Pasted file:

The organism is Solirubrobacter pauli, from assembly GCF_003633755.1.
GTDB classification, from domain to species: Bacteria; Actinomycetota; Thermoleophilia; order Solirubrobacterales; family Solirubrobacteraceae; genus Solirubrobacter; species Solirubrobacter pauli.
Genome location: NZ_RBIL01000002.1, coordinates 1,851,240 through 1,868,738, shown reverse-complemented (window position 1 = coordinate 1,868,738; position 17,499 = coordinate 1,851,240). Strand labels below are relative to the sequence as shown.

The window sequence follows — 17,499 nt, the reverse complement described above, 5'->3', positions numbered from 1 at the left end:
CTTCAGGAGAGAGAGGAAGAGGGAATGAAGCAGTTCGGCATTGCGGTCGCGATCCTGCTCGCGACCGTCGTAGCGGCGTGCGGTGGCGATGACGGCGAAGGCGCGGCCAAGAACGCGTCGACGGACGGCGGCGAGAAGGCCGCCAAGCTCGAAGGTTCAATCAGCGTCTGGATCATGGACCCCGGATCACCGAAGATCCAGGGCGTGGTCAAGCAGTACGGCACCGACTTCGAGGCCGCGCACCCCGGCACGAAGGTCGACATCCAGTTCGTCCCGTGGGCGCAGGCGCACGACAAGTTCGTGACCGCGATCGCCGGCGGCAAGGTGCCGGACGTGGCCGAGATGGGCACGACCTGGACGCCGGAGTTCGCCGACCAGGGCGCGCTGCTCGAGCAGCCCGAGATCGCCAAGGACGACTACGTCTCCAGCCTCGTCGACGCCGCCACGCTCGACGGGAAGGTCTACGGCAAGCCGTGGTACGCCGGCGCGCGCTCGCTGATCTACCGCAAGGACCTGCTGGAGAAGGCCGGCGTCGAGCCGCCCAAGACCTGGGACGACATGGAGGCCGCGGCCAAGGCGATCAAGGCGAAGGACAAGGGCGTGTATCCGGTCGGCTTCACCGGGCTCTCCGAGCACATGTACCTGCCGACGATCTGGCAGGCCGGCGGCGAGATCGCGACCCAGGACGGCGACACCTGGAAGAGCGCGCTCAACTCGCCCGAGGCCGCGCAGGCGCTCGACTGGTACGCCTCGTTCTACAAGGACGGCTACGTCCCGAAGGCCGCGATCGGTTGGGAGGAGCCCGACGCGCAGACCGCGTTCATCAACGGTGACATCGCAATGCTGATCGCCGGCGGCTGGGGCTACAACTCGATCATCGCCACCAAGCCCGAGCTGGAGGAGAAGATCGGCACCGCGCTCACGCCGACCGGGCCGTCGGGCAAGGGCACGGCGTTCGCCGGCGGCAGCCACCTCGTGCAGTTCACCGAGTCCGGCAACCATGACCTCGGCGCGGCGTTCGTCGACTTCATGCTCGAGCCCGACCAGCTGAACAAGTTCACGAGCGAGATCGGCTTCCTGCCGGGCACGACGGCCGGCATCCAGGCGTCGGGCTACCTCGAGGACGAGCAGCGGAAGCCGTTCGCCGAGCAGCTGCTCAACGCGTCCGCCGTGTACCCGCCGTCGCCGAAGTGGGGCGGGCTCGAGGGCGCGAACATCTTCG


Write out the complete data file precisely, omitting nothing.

The organism is Solirubrobacter pauli, from assembly GCF_003633755.1.
GTDB classification, from domain to species: Bacteria; Actinomycetota; Thermoleophilia; order Solirubrobacterales; family Solirubrobacteraceae; genus Solirubrobacter; species Solirubrobacter pauli.
Genome location: NZ_RBIL01000002.1, coordinates 1,851,240 through 1,868,738, shown reverse-complemented (window position 1 = coordinate 1,868,738; position 17,499 = coordinate 1,851,240). Strand labels below are relative to the sequence as shown.

The window sequence follows — 17,499 nt, the reverse complement described above, 5'->3', positions numbered from 1 at the left end:
CTTCAGGAGAGAGAGGAAGAGGGAATGAAGCAGTTCGGCATTGCGGTCGCGATCCTGCTCGCGACCGTCGTAGCGGCGTGCGGTGGCGATGACGGCGAAGGCGCGGCCAAGAACGCGTCGACGGACGGCGGCGAGAAGGCCGCCAAGCTCGAAGGTTCAATCAGCGTCTGGATCATGGACCCCGGATCACCGAAGATCCAGGGCGTGGTCAAGCAGTACGGCACCGACTTCGAGGCCGCGCACCCCGGCACGAAGGTCGACATCCAGTTCGTCCCGTGGGCGCAGGCGCACGACAAGTTCGTGACCGCGATCGCCGGCGGCAAGGTGCCGGACGTGGCCGAGATGGGCACGACCTGGACGCCGGAGTTCGCCGACCAGGGCGCGCTGCTCGAGCAGCCCGAGATCGCCAAGGACGACTACGTCTCCAGCCTCGTCGACGCCGCCACGCTCGACGGGAAGGTCTACGGCAAGCCGTGGTACGCCGGCGCGCGCTCGCTGATCTACCGCAAGGACCTGCTGGAGAAGGCCGGCGTCGAGCCGCCCAAGACCTGGGACGACATGGAGGCCGCGGCCAAGGCGATCAAGGCGAAGGACAAGGGCGTGTATCCGGTCGGCTTCACCGGGCTCTCCGAGCACATGTACCTGCCGACGATCTGGCAGGCCGGCGGCGAGATCGCGACCCAGGACGGCGACACCTGGAAGAGCGCGCTCAACTCGCCCGAGGCCGCGCAGGCGCTCGACTGGTACGCCTCGTTCTACAAGGACGGCTACGTCCCGAAGGCCGCGATCGGTTGGGAGGAGCCCGACGCGCAGACCGCGTTCATCAACGGTGACATCGCAATGCTGATCGCCGGCGGCTGGGGCTACAACTCGATCATCGCCACCAAGCCCGAGCTGGAGGAGAAGATCGGCACCGCGCTCACGCCGACCGGGCCGTCGGGCAAGGGCACGGCGTTCGCCGGCGGCAGCCACCTCGTGCAGTTCACCGAGTCCGGCAACCATGACCTCGGCGCGGCGTTCGTCGACTTCATGCTCGAGCCCGACCAGCTGAACAAGTTCACGAGCGAGATCGGCTTCCTGCCGGGCACGACGGCCGGCATCCAGGCGTCGGGCTACCTCGAGGACGAGCAGCGGAAGCCGTTCGCCGAGCAGCTGCTCAACGCGTCCGCCGTGTACCCGCCGTCGCCGAAGTGGGGCGGGCTCGAGGGCGCGAACATCTTCG